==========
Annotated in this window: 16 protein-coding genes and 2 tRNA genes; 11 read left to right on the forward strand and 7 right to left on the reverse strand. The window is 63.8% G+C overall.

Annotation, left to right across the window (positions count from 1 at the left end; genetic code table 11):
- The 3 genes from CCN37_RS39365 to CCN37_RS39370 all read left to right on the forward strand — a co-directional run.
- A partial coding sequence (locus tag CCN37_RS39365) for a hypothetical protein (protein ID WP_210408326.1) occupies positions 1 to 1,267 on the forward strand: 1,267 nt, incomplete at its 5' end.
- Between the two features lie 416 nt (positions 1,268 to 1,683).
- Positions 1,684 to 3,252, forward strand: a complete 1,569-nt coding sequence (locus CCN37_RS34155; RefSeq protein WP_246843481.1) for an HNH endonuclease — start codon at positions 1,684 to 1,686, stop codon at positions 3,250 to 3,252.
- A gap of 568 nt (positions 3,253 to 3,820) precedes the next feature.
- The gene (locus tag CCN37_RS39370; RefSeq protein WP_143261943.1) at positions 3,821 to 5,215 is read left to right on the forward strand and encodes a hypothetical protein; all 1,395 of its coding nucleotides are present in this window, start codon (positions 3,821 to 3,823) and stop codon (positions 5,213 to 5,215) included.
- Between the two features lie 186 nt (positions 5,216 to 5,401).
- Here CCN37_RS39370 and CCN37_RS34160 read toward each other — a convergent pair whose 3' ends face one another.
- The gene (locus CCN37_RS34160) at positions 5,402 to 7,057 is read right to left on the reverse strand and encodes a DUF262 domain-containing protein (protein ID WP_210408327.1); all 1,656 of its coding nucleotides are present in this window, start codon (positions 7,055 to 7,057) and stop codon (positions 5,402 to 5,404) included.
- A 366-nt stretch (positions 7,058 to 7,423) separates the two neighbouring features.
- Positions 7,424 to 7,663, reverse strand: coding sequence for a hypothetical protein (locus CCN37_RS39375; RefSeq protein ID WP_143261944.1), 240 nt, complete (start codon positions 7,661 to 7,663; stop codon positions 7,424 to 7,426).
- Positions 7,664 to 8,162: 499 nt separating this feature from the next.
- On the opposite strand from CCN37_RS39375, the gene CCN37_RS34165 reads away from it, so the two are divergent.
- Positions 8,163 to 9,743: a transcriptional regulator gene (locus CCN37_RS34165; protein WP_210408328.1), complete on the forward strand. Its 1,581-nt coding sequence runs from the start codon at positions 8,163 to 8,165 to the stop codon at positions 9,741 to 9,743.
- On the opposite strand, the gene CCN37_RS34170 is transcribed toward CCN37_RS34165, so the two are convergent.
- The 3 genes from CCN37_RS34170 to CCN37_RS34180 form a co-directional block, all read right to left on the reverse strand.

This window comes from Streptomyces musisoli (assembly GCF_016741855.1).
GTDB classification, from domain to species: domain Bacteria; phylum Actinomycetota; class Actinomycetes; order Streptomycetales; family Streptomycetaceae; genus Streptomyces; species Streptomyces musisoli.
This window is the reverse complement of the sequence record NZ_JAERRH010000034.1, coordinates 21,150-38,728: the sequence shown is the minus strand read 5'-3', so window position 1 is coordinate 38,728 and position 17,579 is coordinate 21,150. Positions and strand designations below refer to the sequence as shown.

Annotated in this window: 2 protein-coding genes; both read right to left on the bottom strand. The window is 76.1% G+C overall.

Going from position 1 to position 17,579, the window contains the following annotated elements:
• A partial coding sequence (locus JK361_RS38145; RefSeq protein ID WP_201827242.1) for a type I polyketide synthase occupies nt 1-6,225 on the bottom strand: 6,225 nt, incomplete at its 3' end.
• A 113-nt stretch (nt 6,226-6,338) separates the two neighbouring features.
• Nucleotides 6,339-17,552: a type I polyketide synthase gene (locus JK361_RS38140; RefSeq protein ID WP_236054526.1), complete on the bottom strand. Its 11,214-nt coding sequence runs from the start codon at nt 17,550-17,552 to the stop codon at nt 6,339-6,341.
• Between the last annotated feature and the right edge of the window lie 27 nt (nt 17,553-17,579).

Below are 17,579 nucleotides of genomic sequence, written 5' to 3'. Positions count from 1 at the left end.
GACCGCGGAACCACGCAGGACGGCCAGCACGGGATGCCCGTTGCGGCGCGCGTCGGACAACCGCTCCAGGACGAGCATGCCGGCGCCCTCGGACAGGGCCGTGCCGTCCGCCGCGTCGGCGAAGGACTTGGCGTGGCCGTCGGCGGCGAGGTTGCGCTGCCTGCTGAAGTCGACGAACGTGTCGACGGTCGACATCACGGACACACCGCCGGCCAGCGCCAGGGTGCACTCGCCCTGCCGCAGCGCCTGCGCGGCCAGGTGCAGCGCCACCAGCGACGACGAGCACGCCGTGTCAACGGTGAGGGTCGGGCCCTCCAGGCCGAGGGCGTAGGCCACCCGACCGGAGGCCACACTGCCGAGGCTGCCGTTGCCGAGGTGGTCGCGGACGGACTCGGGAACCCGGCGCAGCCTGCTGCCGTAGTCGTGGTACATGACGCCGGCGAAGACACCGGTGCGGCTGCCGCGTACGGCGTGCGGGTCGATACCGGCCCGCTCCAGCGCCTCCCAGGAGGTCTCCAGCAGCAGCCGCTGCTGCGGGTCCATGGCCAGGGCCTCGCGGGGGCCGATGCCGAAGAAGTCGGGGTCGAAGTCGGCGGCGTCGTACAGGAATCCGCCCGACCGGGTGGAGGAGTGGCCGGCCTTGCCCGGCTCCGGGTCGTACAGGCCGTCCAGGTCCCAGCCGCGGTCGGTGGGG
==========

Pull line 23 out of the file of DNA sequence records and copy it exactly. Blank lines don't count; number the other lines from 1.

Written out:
Going from position 1 to position 17,579, the window contains the following annotated elements: